1. Identify whether an independent conformity assessment is required from a CE certification notified body

Although the process is always a self-declaration process,there are various ‘attestation routes’ to conformity depending on the Directive and classification of the product. Some products (such as invasive medical devices, or fire alarm and extinguisher systems) may, to some extent, have a mandatory requirement for the involvement of an authorised third party or “notified body”. The CE certification notified bodies carries out tasks related to conformity assessment procedures set out in the applicable legislation, when a third party is required.

  1. Test the product and check its conformity

If you manufacture a product it is your responsibility to test the product and check its conformity to the EU legislation (conformity assessment procedure). One part of the procedure is, as a general rule, a risk assessment. By applying the relevant harmonised EU standards, you will be able to fulfil the essential legislative requirements of the directives.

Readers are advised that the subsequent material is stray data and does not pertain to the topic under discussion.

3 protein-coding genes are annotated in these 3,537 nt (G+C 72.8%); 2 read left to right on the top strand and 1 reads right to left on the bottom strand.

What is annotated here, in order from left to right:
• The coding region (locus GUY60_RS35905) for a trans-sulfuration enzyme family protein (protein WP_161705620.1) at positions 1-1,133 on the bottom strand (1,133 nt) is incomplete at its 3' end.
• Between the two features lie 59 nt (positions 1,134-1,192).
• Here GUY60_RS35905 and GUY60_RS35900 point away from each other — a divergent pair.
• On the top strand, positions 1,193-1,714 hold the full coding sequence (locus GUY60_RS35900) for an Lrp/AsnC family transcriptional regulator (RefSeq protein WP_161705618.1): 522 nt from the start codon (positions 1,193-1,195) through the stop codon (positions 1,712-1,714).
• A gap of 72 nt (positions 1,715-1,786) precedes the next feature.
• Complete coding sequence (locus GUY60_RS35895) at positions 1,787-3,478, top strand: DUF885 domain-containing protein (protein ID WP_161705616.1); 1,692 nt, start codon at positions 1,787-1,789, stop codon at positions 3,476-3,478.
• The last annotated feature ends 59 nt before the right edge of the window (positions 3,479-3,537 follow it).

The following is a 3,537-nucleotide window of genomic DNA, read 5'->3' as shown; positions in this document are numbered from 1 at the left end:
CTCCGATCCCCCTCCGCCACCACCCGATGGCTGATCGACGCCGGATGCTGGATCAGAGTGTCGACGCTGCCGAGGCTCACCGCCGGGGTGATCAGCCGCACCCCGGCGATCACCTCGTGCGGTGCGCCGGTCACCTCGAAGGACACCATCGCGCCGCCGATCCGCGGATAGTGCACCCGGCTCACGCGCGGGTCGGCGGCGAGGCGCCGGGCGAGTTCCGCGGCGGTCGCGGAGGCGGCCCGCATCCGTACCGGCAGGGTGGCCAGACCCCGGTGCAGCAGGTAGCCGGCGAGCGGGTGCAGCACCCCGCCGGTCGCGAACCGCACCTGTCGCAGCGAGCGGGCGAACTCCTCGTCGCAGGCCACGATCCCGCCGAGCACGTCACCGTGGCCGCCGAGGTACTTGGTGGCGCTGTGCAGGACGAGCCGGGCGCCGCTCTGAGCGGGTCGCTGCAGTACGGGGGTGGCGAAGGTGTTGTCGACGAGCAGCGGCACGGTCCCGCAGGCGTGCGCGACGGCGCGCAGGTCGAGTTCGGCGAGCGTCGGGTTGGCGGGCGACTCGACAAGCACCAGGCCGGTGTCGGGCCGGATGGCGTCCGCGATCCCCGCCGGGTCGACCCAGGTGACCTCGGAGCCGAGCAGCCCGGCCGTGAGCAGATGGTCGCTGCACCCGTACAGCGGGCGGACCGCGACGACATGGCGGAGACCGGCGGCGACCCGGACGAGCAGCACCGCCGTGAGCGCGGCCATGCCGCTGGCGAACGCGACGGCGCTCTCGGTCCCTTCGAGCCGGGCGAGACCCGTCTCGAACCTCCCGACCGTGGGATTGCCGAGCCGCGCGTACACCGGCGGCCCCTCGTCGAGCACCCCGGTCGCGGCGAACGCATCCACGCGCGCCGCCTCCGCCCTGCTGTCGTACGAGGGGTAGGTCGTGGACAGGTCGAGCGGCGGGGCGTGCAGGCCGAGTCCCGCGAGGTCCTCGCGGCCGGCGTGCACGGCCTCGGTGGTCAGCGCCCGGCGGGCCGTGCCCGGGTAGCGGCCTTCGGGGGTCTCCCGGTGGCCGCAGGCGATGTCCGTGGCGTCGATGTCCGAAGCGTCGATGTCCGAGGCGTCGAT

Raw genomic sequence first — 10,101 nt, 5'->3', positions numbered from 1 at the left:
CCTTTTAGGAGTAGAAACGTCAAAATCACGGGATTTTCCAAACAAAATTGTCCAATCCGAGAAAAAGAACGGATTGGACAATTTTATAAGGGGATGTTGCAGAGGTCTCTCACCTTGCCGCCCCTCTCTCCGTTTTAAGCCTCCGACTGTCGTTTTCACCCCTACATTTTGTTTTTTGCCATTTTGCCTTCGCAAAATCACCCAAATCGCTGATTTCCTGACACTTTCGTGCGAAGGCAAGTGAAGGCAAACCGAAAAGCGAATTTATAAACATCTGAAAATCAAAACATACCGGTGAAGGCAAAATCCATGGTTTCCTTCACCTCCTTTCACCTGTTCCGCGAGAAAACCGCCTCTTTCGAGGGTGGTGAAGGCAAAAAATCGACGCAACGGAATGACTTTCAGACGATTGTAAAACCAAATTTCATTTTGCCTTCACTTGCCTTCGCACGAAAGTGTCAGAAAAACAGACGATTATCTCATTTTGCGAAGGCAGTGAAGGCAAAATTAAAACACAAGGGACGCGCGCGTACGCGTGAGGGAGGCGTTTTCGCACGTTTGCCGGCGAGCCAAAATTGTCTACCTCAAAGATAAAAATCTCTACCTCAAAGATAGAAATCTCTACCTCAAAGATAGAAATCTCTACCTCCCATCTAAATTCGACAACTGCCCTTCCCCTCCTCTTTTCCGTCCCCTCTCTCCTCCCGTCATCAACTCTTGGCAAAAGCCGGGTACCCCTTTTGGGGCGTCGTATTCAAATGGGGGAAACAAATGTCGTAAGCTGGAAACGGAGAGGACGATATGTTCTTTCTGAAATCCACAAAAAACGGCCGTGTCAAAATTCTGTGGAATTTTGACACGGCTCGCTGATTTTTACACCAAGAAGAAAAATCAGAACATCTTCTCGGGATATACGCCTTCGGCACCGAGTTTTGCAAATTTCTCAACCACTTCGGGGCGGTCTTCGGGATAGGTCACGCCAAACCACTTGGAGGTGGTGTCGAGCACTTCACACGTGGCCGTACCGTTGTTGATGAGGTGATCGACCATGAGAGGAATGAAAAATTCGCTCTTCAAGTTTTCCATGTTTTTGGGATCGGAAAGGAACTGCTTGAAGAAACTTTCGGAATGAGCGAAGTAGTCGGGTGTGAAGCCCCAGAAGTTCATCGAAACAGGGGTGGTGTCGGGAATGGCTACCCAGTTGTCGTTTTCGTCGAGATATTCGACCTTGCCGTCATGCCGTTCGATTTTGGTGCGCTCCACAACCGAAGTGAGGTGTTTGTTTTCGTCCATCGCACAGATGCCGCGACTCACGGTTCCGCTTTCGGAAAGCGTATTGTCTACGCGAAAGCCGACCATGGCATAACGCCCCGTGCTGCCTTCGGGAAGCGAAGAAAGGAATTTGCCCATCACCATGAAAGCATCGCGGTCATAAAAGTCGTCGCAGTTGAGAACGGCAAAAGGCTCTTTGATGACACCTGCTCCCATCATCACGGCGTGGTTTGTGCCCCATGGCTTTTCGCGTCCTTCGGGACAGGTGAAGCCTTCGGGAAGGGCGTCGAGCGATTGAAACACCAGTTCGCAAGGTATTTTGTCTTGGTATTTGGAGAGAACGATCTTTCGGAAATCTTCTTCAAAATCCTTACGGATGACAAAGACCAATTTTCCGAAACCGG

1. Compile the required technical documentation

If you manufacture a product you need to establish the technical documentation to ensure conformity to all European requirements and directives. You must be able to present the technical documentation and EC DoC to the relevant national authorities, if requested. 

  1. Placing the CE marking on your product and EC Declaration of Conformity

The CE marking must be placed on the product by the manufacturer, or by his authorised representative within the EEA or Turkey. It must be placed according to its legal format to the product or its data plate. It must be visible, legible and impossible to remove. If a CE certification notified body was involved in the production control phase, its identification number must also be displayed. It is the manufacturer’s responsibility to draw up and sign an ‘EC DoC’ proving that the product meets the requirements. That’s it, your CE-marked product is ready for the market.

>> European Standards (ENs)

>> Construction Products Regulation (CPR)

>> What is Machinery Directive (MD)?